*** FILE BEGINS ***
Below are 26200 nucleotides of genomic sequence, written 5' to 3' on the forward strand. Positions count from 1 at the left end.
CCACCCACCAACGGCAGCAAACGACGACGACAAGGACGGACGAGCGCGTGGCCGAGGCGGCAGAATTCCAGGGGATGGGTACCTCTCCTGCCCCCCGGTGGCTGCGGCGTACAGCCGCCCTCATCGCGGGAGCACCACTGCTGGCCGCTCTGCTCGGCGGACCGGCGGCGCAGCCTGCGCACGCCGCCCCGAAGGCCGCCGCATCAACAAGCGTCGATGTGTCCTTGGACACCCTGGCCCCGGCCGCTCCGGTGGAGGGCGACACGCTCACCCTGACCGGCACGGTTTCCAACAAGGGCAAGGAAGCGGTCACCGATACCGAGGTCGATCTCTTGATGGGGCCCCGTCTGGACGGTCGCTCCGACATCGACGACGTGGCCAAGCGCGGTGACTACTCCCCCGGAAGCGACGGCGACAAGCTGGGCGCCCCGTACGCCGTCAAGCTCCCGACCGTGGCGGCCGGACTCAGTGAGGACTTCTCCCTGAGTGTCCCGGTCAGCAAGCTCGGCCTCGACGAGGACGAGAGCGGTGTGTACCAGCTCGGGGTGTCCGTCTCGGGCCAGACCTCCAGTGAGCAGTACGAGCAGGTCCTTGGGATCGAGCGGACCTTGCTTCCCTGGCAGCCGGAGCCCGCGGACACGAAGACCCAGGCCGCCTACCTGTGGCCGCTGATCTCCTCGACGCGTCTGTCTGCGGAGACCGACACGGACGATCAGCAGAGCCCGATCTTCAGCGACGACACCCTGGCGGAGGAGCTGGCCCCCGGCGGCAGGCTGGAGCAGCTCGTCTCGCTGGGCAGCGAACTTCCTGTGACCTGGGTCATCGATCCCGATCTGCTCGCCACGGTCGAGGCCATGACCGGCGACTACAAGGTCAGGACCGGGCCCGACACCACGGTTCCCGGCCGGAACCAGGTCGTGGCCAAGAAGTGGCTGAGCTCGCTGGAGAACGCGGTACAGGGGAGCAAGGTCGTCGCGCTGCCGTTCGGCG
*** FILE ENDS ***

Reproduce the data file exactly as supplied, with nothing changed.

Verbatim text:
Below are 26200 nucleotides of genomic sequence, written 5' to 3' on the forward strand. Positions count from 1 at the left end.
CCACCCACCAACGGCAGCAAACGACGACGACAAGGACGGACGAGCGCGTGGCCGAGGCGGCAGAATTCCAGGGGATGGGTACCTCTCCTGCCCCCCGGTGGCTGCGGCGTACAGCCGCCCTCATCGCGGGAGCACCACTGCTGGCCGCTCTGCTCGGCGGACCGGCGGCGCAGCCTGCGCACGCCGCCCCGAAGGCCGCCGCATCAACAAGCGTCGATGTGTCCTTGGACACCCTGGCCCCGGCCGCTCCGGTGGAGGGCGACACGCTCACCCTGACCGGCACGGTTTCCAACAAGGGCAAGGAAGCGGTCACCGATACCGAGGTCGATCTCTTGATGGGGCCCCGTCTGGACGGTCGCTCCGACATCGACGACGTGGCCAAGCGCGGTGACTACTCCCCCGGAAGCGACGGCGACAAGCTGGGCGCCCCGTACGCCGTCAAGCTCCCGACCGTGGCGGCCGGACTCAGTGAGGACTTCTCCCTGAGTGTCCCGGTCAGCAAGCTCGGCCTCGACGAGGACGAGAGCGGTGTGTACCAGCTCGGGGTGTCCGTCTCGGGCCAGACCTCCAGTGAGCAGTACGAGCAGGTCCTTGGGATCGAGCGGACCTTGCTTCCCTGGCAGCCGGAGCCCGCGGACACGAAGACCCAGGCCGCCTACCTGTGGCCGCTGATCTCCTCGACGCGTCTGTCTGCGGAGACCGACACGGACGATCAGCAGAGCCCGATCTTCAGCGACGACACCCTGGCGGAGGAGCTGGCCCCCGGCGGCAGGCTGGAGCAGCTCGTCTCGCTGGGCAGCGAACTTCCTGTGACCTGGGTCATCGATCCCGATCTGCTCGCCACGGTCGAGGCCATGACCGGCGACTACAAGGTCAGGACCGGGCCCGACACCACGGTTCCCGGCCGGAACCAGGTCGTGGCCAAGAAGTGGCTGAGCTCGCTGGAGAACGCGGTACAGGGGAGCAAGGTCGTCGCGCTGCCGTTCGGCG